Blednov, Y.A., Ponomarev, I., Geil, C., Bergeson, S., Koob, G.F., and Harris, R.A. 2012. Neuroimmune regulation of alcohol consumption: behavioral validation of genes obtained from genomic studies. Addict. Biol. 17:108‐120.
  Cox, B.R., Olney, J.J., Lowery‐Gionta, E.G., Sprow, G.M., Rinker, R.A., Navarro, M., Kash, T.L., and Thiele, T.E. 2013. Repeated cycles of binge‐like ethanol (EtOH)‐drinking in male C57BL/6J mice augments subsequent voluntary EtOH intake but not other dependence‐like phenotypes. Alcohol Clin. Exp. Res. 37:1688‐1695.
  Crabbe, J.C., Metten, P., Rhodes, J.S., Yu, C.H., Brown, L.L., Phillips, T.J., and Finn, D.A. 2009. A line of mice selected for high blood ethanol concentrations shows drinking in the dark to intoxication. Biol. Psychiatry 65:662‐670.
  Crabbe, J.C., Harris, R.A., and Koob, G.F. 2011a. Preclinical studies of alcohol binge drinking. Ann. N.Y. Acad. Sci. 1216:24‐40.
  Crabbe, J.C., Spence, S.E., Brown, L.L., and Metten, P. 2011b. Alcohol preference drinking in a mouse line selectively bred for high drinking in the dark. Alcohol 45:427‐440.
  Crabbe, J.C., Metten, P., Huang, L.C., Schlumbohm, J.P., Spence, S.E., Barkley‐Levenson, A.M., Finn, D.A., Rhodes, J.S., and Cameron, A.J. 2012. Ethanol withdrawal‐associated drinking in the dark: Common and discrete genetic contributions. Addict. Genet. 1:3‐11.
  Crabbe, J.C., Metten, P., Belknap, J.K., Spence, S.E., Cameron, A.J., Schlumbohm, J.P., Huang, L.C., Barkley‐Levenson, A.M., Ford, M.M., and Phillips, T.J. 2013. Progress in a replicated selection for elevated blood ethanol concentrations in HDID mice. Genes Brain Behav. 13:236‐246.
  Didion, J.P. and de Villena, F.P. 2013. Deconstructing Mus gemischus: Advances in understanding ancestry, structure, and variation in the genome of the laboratory mouse. Mamm. Genome 24:1‐20.
  Giardino, W.J. and Ryabinin, A.E. 2013. CRF1 receptor signaling regulates food and fluid intake in the Drinking‐in‐the‐Dark model of binge alcohol consumption. Alcohol Clin. Exp. Res. 37:1161‐1170.
  Kamdar, N.K., Miller, S.A., Syed, Y.M., Bhayana, R., Gupta, T., and Rhodes, J.S. 2007. Acute effects of naltrexone and GBR 12909 on ethanol drinking‐in‐the‐dark in C57BL/6J mice. Psychopharmacology 192:207‐217.
  Kaur, S. and Ryabinin, A.E. 2010. Ghrelin receptor antagonism decreases alcohol consumption and activation of perioculomotor urocortin‐containing neurons. Alcohol Clin. Exp. Res. 34:1525‐1534.
  Linsenbardt, D.N. and Boehm, S.L., II. 2013. Alterations in the rate of binge ethanol consumption: implications for preclinical studies in mice. Addict Biol. doi:10.1111/adb.12052.
  Linsenbardt, D.N., Moore, E.M., Griffin, K.D., Gigante, E.D., and Boehm, S.L., II. 2011. Tolerance to ethanol's ataxic effects and alterations in ethanol‐induced locomotion following repeated binge‐like ethanol intake using the DID model. Alcohol Clin. Exp. Res. 35:1246‐1255.
  Lyons, A.M., Lowery, E.G., Sparta, D.R., and Thiele, T.E. 2008. Effects of food availability and administration of orexigenic and anorectic agents on elevated ethanol drinking associated with drinking in the dark procedures. Alcohol Clin. Exp. Res. 32:1962‐1968.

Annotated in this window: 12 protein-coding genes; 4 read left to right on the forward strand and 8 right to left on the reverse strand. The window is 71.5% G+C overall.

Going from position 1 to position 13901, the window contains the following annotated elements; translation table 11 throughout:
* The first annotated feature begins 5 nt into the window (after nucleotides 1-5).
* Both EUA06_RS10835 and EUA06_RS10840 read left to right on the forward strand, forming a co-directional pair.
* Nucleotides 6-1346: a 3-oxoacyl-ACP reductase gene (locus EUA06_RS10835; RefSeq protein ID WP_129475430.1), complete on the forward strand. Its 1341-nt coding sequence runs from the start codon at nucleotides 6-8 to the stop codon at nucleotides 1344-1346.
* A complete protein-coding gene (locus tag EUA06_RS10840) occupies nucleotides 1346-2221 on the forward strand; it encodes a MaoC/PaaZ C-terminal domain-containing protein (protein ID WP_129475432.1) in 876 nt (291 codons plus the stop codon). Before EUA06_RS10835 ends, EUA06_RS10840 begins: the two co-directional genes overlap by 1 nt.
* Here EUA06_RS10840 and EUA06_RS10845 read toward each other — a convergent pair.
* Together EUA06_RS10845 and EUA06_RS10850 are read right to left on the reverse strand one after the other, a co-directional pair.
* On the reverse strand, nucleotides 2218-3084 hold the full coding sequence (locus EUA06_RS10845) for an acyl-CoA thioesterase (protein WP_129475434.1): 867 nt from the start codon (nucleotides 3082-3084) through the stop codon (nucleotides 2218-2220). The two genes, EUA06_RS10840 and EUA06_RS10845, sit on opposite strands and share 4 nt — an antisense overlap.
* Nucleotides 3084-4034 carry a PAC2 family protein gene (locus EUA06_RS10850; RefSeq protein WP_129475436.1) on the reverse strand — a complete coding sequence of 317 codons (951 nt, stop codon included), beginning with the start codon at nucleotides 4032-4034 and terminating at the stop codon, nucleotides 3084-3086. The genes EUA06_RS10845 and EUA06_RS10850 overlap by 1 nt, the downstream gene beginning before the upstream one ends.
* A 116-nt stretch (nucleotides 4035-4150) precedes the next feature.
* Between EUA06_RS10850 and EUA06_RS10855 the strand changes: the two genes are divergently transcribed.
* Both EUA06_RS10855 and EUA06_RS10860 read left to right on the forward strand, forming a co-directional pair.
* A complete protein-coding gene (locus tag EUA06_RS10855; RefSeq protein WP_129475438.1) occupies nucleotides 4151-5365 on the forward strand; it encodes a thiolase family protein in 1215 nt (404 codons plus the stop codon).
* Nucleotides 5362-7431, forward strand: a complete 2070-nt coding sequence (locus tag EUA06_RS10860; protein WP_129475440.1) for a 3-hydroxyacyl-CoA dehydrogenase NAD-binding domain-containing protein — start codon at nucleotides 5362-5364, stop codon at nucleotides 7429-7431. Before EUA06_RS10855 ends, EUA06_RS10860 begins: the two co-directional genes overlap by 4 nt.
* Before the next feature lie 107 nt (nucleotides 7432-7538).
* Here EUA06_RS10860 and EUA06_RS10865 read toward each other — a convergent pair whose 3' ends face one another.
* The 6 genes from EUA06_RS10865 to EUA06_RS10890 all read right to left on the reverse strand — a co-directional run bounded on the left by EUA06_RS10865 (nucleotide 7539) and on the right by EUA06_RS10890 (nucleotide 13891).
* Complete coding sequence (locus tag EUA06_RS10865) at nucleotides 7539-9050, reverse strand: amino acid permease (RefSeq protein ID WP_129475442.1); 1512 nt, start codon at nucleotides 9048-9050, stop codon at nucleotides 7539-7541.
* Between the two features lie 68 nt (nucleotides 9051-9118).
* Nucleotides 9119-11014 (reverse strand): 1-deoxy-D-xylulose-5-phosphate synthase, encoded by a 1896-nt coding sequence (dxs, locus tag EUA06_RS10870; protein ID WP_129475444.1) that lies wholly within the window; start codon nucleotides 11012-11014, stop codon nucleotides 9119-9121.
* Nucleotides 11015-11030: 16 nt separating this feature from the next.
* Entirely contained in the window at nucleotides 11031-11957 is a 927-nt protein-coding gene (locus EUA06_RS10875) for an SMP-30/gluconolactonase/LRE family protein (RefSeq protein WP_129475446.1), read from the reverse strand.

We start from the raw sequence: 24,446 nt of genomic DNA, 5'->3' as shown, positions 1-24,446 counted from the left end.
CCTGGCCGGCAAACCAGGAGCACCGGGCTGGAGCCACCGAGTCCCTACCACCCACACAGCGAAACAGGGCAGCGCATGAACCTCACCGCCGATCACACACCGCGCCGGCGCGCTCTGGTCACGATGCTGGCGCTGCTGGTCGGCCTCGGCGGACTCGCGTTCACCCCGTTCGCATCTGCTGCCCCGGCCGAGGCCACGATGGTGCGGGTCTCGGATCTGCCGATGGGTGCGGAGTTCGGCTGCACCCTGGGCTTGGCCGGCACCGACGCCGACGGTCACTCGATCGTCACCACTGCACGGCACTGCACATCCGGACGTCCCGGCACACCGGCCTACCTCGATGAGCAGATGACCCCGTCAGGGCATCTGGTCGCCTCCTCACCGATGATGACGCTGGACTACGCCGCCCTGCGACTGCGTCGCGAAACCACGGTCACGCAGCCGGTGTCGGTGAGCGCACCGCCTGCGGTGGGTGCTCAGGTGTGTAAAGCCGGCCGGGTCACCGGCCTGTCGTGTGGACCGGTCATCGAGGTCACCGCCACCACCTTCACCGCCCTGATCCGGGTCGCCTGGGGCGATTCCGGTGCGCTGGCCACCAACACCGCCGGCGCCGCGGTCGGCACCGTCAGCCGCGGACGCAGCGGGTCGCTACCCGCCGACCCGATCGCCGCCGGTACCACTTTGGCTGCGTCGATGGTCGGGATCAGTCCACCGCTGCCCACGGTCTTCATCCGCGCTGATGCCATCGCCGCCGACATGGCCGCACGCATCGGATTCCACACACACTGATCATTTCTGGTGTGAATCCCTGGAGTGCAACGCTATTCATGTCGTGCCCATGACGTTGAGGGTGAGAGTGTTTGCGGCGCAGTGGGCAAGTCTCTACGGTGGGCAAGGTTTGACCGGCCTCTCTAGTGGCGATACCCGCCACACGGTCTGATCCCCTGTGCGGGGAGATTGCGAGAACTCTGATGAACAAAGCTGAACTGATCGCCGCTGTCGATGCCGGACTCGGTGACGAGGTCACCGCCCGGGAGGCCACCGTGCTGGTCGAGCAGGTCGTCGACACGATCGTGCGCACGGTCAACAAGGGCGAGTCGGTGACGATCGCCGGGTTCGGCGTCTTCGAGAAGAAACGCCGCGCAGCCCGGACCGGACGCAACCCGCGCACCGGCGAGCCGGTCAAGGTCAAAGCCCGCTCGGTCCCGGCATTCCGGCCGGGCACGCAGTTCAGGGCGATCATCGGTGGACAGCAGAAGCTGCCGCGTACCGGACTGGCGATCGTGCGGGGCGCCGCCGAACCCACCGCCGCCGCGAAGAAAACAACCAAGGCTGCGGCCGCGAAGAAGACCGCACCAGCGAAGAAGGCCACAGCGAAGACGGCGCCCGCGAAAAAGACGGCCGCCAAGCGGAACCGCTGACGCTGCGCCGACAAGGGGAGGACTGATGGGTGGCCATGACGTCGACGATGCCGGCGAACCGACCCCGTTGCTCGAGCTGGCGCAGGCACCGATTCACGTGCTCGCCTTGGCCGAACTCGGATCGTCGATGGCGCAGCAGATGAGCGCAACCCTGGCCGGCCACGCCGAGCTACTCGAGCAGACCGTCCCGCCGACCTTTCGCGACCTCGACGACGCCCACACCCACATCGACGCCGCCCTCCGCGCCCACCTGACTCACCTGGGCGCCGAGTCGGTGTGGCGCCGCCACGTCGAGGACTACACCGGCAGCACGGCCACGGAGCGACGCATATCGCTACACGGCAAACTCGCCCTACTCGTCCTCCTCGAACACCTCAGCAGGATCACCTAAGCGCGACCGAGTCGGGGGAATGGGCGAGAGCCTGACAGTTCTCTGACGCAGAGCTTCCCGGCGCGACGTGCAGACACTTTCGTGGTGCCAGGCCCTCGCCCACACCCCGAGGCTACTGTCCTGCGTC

Moore, E.M., Serio, K.M., Goldfarb, K.J., Stepanovska, S., Linsenbardt, D.N., and Boehm, S.L., II. 2007. GABAergic modulation of binge‐like ethanol intake in C57BL/6J mice. Pharmacol. Biochem. Behav. 88:105‐113.
  Moore, E.M., Mariani, J.N., Linsenbardt, D.N., Melon, L.C., and Boehm, S.L., II. 2010. Adolescent C57BL/6J (but not DBA/2J) mice consume greater amounts of limited‐access ethanol compared to adults and display continued elevated ethanol intake into adulthood. Alcohol Clin. Exp. Res. 34:734‐742.
  Mulligan, M.K., Rhodes, J.S., Crabbe, J.C., Mayfield, R.D., Harris, R.A., and Ponomarev, I. 2011. Molecular profiles of drinking alcohol to intoxication in C57BL/6J mice. Alcohol Clin. Exp. Res. 35:659‐670.
  NIAAA. 2004. National Institute on Alcohol Abuse and Alcoholism Council approves definition of binge drinking. http://pubs.niaaa.nih.gov/publications/Newsletter/winter2004/Newsletter_Number3.htm#council
  Parasuraman, S., Raveendran, R., and Kesavan, R. 2010. Blood sample collection in small laboratory animals. J. Pharmacol. Pharmacother. 1:87‐93.
  Rhodes, J.S., Best, K., Belknap, J.K., Finn, D.A., and Crabbe, J.C. 2005. Evaluation of a simple model of ethanol drinking to intoxication in C57BL/6J mice. Physiol. Behav. 84:53‐63.
  Rhodes, J.S., Ford, M.M., Yu, C.H., Brown, L.L., Finn, D.A., Garland, T., Jr., and Crabbe, J.C. 2007. Mouse inbred strain differences in ethanol drinking to intoxication. Genes Brain Behav. 6:1‐18.
  Zorrilla, E.P., Inoue, K., Fekete, E.M., Tabarin, A., Valdez, G.R., and Koob, G.F. 2005. Measuring meals: Structure of prandial food and water intake of rats. Am. J. Physiol. Regul. Integr. Comp. Physiol. 288:R1450‐R1467.
Key Reference
  Rhodes et al., 2005. See above.
  In this paper, the authors describe basic features of the DID model and report several experiments identifying the most effective test parameters.
Internet Resources
  http://www.scripps.edu/california/research/inia/methodology.html
  The standard operating procedure (SOP) for DID can also be viewed at the “Methodologies” section of the Integrative Neuroscience Initiative on Alcoholism (INIA) website.